How To Build a Patio

Adding a patio to your backyard is an excellent way of getting more out of summer. Building a patio, however, takes a bit of work and careful planning. Here is how to correctly install a Barkman patio in your backyard.

1. Planning

Once you have chosen your location, it’s time to do some preliminary design work. You may want to get a designer or contractor involved at this stage or decide to design it on your own. There are also plenty of online tools and software that can help you plan your patio.
2 people looking at a landscape plan

When determining the size of your patio, it can also be helpful to mark out an area with stakes and string and then place all your furniture within it. You may find that you need more space than you initially thought.

In this phase of the process, it is also important to pick which products will be used. Choose materials that complement the style and colour of your home while serving the function of your space. For instance, Grand Flagstone looks beautiful, but its uneven surface may not be ideal for a dining table. An excellent way to gain inspiration is to look at Barkman’s website, catalogues, and social media platforms where there are hundreds of pictures of existing patios which show Barkman’s product in a variety of styles and design configurations. Once you have done the research and have your products picked out, move on to step 2.

 

2. Site Prep

Start with the removal of the layer of soil where grass and other decomposable organic material is found. It’s essential to remove all organics in the area before placing any materials because they can decompose, creating gaps that will cause your patio to sink and shift. You can remove the organics by digging them up with a shovel, or if you have quite a large area, you can hire a skid-steer operator to remove them. Try to keep the dirt level as it makes building a base much easier.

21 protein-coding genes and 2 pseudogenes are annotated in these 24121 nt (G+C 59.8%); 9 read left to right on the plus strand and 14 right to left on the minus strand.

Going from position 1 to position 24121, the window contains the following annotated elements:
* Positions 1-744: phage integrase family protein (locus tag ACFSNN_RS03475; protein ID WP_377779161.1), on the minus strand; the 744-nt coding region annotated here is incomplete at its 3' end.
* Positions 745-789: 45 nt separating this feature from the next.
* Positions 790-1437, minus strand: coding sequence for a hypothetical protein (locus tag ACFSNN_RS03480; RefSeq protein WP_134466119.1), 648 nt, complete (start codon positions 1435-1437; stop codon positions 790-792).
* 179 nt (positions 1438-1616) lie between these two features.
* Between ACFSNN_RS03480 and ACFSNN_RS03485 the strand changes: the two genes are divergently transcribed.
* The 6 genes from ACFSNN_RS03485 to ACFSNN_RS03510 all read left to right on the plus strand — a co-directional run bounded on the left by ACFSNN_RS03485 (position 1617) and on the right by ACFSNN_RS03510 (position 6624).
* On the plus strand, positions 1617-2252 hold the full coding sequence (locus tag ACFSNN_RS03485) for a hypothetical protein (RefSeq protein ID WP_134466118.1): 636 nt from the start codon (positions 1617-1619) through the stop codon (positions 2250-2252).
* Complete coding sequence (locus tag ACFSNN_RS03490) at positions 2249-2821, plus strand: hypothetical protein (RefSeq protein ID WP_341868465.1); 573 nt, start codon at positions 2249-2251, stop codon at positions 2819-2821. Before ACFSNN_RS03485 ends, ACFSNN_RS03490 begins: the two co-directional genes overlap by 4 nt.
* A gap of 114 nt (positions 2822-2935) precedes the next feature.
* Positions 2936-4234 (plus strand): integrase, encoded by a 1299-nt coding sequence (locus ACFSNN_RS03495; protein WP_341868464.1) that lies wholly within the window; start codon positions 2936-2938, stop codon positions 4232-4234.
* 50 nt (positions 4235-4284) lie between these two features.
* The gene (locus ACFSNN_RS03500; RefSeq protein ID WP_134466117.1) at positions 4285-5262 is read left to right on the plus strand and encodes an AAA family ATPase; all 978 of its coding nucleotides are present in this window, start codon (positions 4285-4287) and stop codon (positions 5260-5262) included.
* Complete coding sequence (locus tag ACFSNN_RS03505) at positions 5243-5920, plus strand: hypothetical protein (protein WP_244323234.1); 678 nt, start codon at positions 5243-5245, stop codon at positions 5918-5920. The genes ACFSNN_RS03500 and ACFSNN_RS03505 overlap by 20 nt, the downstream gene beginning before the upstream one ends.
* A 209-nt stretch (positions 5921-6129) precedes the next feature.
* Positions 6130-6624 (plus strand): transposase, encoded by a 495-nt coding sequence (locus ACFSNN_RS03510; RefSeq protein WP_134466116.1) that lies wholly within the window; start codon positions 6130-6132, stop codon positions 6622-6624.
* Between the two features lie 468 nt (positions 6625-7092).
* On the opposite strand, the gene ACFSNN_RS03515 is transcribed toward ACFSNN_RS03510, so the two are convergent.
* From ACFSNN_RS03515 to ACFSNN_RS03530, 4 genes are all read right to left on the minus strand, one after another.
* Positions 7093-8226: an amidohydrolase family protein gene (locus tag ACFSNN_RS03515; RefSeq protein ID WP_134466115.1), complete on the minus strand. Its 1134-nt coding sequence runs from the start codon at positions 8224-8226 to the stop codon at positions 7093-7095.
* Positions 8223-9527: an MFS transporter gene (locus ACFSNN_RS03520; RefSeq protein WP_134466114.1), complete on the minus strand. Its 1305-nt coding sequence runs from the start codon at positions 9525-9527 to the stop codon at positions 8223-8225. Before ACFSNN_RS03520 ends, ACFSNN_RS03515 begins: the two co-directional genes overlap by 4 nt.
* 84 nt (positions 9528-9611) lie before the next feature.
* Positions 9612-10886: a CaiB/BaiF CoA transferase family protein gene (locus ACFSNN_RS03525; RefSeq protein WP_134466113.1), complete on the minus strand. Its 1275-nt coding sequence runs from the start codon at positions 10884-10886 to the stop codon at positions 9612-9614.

3. Building a Base

Once you have removed all the organics and completed preliminary leveling, it is time to begin laying the base of your patio. This is a critical step of the process and can dramatically affect the final product if done incorrectly.

For a solidly built patio that does not shift, Barkman recommends a minimum of 6 inches of base material placed beneath the patio. This base should also extend past the patio’s edges by at least 6 inches. This base material should be ¾-down crushed stone and should be laid in three 2-inch intervals. For each 2-inch layer of stone, compact it with a vibrating plate compactor, wet it down and compact it again.

You can also explore using Gator Base as an alternative way to prepare the base for your patio. Here are more details on how to install Gator Base as well as a video guide.

You can use a hand tamper or rent a vibrating compactor from a local landscape dealer. Once you finish compacting and wetting the first two inches of stone, repeat the process with the next two layers. It is crucial that you continue to adjust the level as you build up your base because once this stage is complete, there is very little chance to correct the level if it is off.

Sand Compactor Machine

 

4. Screeding

Once you have finished building up your six inches of compacted ¾-down crushed stone, it is time to complete the final stage before laying the patio.